Shipping Containers Homes. Tuesday , April 24th , 2018 - 05:31:03 AM
Manufacturers of goods and the shipping companies that ship those goods see them as disposable items throwaways just like the soda cans so many consumers still don`t see value in. It`s actually rather expensive for countries to ship unused and empty containers back to their country of origin and quite often it`s cheaper to buy new containers when the need for them arise. Costs for cargo containers vary but on average you can get a used one for about $1500. The average container has about 350 square feet of space. Someone who wants a 3000 square foot home would have to pay approximately $80 per square foot to have a home built using traditional methods. In some parts of the U.S. it costs well over $100 per square foot. Container homes cost about four and a half dollars per square foot (the cost is just for the frame not including the construction and finishing work). But do the calculations and you`ll see the basic (frame only) cost for a 3000 square foot home built from recycled containers is about $13500. Even with the added cost of having to configure and finish the basic units to make them into a home it`s still quite a savings over traditional home building methods.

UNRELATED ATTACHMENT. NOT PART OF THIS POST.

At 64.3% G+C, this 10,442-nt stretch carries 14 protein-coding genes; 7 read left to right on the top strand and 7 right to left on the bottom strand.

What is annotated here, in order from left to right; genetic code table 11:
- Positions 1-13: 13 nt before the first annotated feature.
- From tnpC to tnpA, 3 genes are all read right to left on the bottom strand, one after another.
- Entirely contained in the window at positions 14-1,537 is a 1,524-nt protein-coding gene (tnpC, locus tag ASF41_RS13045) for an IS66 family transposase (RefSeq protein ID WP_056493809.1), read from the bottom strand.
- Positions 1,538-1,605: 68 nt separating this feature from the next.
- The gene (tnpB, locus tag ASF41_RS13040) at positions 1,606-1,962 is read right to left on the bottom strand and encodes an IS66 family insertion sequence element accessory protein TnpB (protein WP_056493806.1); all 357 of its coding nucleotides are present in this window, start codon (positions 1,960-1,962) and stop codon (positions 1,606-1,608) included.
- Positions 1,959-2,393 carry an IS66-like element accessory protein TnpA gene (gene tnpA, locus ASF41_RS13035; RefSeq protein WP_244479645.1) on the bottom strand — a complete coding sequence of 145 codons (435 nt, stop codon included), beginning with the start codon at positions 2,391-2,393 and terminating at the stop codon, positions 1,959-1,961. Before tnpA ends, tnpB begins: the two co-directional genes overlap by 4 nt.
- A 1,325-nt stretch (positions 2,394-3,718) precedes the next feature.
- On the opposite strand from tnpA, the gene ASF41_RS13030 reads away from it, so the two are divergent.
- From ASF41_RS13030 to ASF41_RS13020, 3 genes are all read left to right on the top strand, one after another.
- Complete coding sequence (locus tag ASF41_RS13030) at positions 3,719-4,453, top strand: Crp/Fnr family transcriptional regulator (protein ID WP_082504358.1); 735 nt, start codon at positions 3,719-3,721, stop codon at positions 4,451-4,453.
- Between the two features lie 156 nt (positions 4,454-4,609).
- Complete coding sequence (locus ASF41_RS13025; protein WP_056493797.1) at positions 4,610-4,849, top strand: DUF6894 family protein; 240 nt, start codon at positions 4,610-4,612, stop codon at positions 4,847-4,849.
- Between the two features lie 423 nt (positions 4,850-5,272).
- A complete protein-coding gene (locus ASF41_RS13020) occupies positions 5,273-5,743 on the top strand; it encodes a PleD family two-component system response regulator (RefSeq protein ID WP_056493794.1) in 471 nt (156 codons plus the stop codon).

The shipping container home theme is getting larger and growing evermore each and every day. There are now over half a million containers in places all over the globe. Usually seen in docking ports by airports when you cruise by on major highways near big popular cities you always seem to notice gigantic stacks of shipping containers which are piled up rotting away to basically nothing but scrap metal garbage. Todaythere are many more ingenious architects then there were in the past including construction workers and builders whom are all recycling these containers and engineering container houses and low income dwellings out of these amazing useful metal boxes.
And most importantly you will need to consult with local authorities to make sure your new container home meets all local building codes. Some communities simply won`t allow homes constructed out of shipping containers. If this is the case you may be out of luck but it`s much better to find out before you invest money or begin construction. Check all applicable state and local building codes before you buy materials or hire contractors. Pay special attention to building codes related to building homes using steel since this is the most likely restriction you will find on shipping container homes. Also when you consult your local building office make sure that you have a specific house plan in mind before you ask for approval. If you just say that you want to build a cargo container home you might get a quick rejection. However if you prove that you have a specific well thought out plan for a home you are more likely to convince local authorities that your proposed project is up to code.